"I Thought My Home Was Mine After My Relative Died"

Certain individuals, including spouses and children, can bring a claim under the Inheritance (Provision for Family and Dependants) Act 1975 (“the Act”) for “reasonable financial provision” from a deceased’s estate. The Court has wide discretion when deciding these claims, as each is different and will have unique facts and circumstances.

However, cases which involve disputes over the deceased’s jointly owned property are becoming increasingly common. Property can be jointly owned in two ways:

  1. As joint tenants: upon death, the deceased’s share of the property will automatically pass to the joint owner regardless of the Wills/intestacy rules – the survivor becomes the legal owner; this is called survivorship.
  2. As tenants in common: survivorship does not apply, and the deceased’s share of the property will fall into their estate and be dealt with either under a valid Will or the intestacy rules.

However, suppose at the time of death, the deceased’s assets consist of only property which is owned as “joint tenants”. In that case, a problem may arise for those making a claim under the Act, as the operation of the rules mentioned above mean that there could be insufficient assets in the estate that could be available and used to make financial provision.

However, under Section 9 of the Act, the Court can order the deceased’s share of the property - owned as joint tenants - to be treated as part of the deceased’s net estate for distribution.

Nevertheless, it is important to note that the Court has wide discretion regarding whether to exercise powers under Section 9 and must ensure that the order is “to such extent as appears to the court to be just in all circumstances of the case”. If a claimant can successfully argue the application of Section 9, the deceased’s share of the land/property in question could form a significant part of the estate, increasing its financial value.

The implications of section 9 are illustrated below:

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Case Study 1

Claimant’s perspective 

The deceased was an 82-year-old man who had one biological daughter and died without leaving a Will, meaning he died intestate.

His daughter lived with her father for over 35 years in the family home, which was initially owned by him in his sole name. The family home was valued at £800,000. However, ten years before he died, he married a woman and decided to put the family home in joint names of himself and his new wife. The property was held as joint tenants.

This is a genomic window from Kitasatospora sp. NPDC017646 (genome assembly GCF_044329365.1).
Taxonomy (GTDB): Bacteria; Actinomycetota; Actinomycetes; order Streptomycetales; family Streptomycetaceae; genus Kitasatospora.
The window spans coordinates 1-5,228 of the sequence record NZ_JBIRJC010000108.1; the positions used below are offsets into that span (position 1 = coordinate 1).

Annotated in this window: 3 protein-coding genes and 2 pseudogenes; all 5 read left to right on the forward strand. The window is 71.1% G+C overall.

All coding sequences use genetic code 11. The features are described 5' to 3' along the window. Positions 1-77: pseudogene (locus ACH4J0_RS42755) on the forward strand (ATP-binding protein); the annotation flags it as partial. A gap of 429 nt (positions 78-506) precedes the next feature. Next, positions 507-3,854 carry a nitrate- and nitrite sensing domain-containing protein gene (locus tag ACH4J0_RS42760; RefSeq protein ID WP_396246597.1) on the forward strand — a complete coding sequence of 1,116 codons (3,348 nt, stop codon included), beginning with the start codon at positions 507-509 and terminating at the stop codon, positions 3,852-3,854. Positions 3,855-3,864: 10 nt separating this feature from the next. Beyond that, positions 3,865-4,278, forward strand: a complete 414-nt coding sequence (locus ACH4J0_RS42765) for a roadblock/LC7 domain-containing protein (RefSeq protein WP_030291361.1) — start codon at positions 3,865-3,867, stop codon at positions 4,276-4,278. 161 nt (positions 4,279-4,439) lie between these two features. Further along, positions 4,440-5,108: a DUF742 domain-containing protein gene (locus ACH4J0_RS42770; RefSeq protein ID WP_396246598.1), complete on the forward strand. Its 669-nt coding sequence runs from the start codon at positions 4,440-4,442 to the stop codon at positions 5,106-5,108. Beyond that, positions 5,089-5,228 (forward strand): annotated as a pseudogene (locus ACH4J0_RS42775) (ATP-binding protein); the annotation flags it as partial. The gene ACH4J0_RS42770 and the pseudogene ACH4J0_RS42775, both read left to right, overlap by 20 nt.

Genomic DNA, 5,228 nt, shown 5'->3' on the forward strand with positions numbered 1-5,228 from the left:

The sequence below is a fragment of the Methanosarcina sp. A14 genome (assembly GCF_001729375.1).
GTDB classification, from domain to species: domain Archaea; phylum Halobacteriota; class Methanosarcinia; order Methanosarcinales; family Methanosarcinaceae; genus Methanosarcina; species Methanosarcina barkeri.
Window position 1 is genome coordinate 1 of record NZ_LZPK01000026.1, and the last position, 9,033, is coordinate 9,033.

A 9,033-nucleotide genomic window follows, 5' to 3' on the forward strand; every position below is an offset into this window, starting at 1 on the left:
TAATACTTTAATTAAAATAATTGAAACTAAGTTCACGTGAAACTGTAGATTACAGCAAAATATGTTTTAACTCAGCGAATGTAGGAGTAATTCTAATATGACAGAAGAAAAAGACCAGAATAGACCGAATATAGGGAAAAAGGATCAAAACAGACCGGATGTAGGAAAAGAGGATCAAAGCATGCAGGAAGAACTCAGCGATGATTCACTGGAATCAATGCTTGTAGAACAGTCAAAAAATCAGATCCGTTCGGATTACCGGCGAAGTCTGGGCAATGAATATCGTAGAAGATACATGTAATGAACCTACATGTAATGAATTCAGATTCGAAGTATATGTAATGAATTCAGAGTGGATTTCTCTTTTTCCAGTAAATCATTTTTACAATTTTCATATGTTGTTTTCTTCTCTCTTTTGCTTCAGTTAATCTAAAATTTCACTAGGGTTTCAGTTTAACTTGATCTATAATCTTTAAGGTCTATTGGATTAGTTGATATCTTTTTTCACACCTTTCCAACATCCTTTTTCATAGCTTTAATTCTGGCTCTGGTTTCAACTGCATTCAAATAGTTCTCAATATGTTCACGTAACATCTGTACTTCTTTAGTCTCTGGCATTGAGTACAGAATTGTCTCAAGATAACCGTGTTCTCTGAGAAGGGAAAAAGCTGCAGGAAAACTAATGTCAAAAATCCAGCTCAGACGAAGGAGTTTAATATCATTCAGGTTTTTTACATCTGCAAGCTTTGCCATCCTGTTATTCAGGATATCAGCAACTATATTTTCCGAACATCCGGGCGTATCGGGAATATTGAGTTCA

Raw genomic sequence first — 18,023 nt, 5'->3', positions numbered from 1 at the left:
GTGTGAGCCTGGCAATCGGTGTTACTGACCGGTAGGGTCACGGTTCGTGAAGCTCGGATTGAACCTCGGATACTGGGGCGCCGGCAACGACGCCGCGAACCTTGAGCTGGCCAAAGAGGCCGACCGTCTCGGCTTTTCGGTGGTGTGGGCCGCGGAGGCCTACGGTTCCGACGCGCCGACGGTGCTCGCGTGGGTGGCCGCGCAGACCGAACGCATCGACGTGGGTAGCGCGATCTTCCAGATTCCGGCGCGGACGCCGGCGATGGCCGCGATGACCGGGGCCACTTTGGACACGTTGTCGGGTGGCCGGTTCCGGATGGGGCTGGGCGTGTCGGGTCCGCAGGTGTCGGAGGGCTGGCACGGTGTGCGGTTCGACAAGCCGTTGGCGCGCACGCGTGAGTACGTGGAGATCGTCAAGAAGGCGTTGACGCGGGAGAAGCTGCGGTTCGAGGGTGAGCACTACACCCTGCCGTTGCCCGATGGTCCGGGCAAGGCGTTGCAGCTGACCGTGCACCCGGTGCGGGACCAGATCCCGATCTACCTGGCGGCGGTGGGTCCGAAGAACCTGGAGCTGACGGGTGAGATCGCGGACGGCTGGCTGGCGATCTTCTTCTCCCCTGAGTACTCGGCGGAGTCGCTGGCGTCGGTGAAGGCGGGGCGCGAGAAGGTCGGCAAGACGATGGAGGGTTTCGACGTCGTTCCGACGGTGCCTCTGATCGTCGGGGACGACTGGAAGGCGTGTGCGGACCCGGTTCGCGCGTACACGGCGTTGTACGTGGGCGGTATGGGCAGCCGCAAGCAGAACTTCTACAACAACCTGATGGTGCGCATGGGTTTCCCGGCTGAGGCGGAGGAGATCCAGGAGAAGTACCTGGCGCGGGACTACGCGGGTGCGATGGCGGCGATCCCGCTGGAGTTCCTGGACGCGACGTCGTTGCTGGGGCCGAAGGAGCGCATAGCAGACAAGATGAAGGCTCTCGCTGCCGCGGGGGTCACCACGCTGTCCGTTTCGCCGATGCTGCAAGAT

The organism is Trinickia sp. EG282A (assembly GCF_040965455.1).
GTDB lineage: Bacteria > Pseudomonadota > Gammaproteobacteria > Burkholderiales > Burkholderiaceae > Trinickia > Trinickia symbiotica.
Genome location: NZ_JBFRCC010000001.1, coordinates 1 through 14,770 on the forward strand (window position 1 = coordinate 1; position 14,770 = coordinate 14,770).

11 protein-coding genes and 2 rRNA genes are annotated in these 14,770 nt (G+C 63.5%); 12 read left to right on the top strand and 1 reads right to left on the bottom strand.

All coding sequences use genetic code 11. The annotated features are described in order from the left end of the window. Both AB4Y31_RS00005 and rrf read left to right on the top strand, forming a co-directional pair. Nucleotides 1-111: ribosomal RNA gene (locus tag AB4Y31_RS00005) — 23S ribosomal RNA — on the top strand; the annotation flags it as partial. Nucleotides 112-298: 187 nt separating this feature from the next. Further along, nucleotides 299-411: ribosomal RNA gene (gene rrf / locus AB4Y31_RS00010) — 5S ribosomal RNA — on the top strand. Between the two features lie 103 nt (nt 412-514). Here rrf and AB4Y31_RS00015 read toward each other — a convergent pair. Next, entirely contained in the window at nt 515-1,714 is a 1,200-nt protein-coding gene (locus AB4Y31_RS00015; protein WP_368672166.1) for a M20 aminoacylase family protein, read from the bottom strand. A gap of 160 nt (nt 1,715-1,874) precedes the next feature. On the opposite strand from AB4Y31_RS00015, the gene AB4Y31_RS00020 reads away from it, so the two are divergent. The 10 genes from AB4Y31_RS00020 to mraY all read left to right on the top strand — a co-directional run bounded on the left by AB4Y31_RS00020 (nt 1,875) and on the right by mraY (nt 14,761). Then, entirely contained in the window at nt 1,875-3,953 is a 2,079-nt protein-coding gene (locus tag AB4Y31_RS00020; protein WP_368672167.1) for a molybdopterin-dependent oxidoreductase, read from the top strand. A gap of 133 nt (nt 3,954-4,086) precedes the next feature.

When the deceased passed away, the deceased’s wife evicted the daughter from the family home. She did not have suitable alternative accommodation and had nowhere else to live. The daughter decided to pursue a claim under the Act as, in her case, his estate did not make reasonable financial provision.

The daughter qualified as an applicant under the Act because she was the biological child of the deceased and, largely because she would be homeless, could show a “maintenance need”. 

However, the daughter did not initially appreciate that the deceased’s largest asset was the jointly owned property passed to his wife by survivorship on his death. Consequently, the estate had insufficient funds to make financial provisions for her.

Assistance and opportunity for remedy were availed to the daughter by invoking section 9. Here she sought to sever her father’s share of the jointly owned property to allow his share to be “cut” from his spouse’s and be treated as part of his estate. 

The benefit to the daughter was the ability to “inflate” the estate from a moderate value to one of substance. The Act could assist, but as can be seen in the case study below, the spouse was put at risk financially, and the continued occupation of her home was in jeopardy. 

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Case Study 2

Defendant’s perspective 

The deceased was a 70-year-old man who initially owned a property in his sole name. Soon after purchase, he decided to transfer it into joint names of him and his son. The property was then held as joint tenants. 

The deceased executed a Will leaving his entire estate to his cohabiting partner of five years. At the date of his death, the deceased was living on the property with his partner. Under the rules of survivorship, the property passed to his son, who transferred the property into his sole name after his father passed away. He then took steps to obtain possession of the property as his father’s partner was still occupying it.

The partner made an application under the Act for a determination pursuant to section 9 for the deceased’s severable share of the property to be treated as part of his estate. The property was estimated to be worth around £300,000.

Given that the partner owned two other properties worth £500,000 in her sole name and did not have a maintenance need, the son could defend against her application because it would not be “just” in the circumstances for the Court to make the order.

This case summary demonstrates the competing interests that can arise and a defendant’s power to defeat a claim and successfully secure the property. 

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The perceived suggestion that, on death, property rights are secure needs to be looked at carefully, particularly where there are complex family dynamics and interests of third parties. Few recognise that it is possible for property owned as joint tenants to be factored back into the deceased’s estate in respect of Inheritance Act claims, but this is at the Court’s wide discretion and depends on the specific facts of the case.

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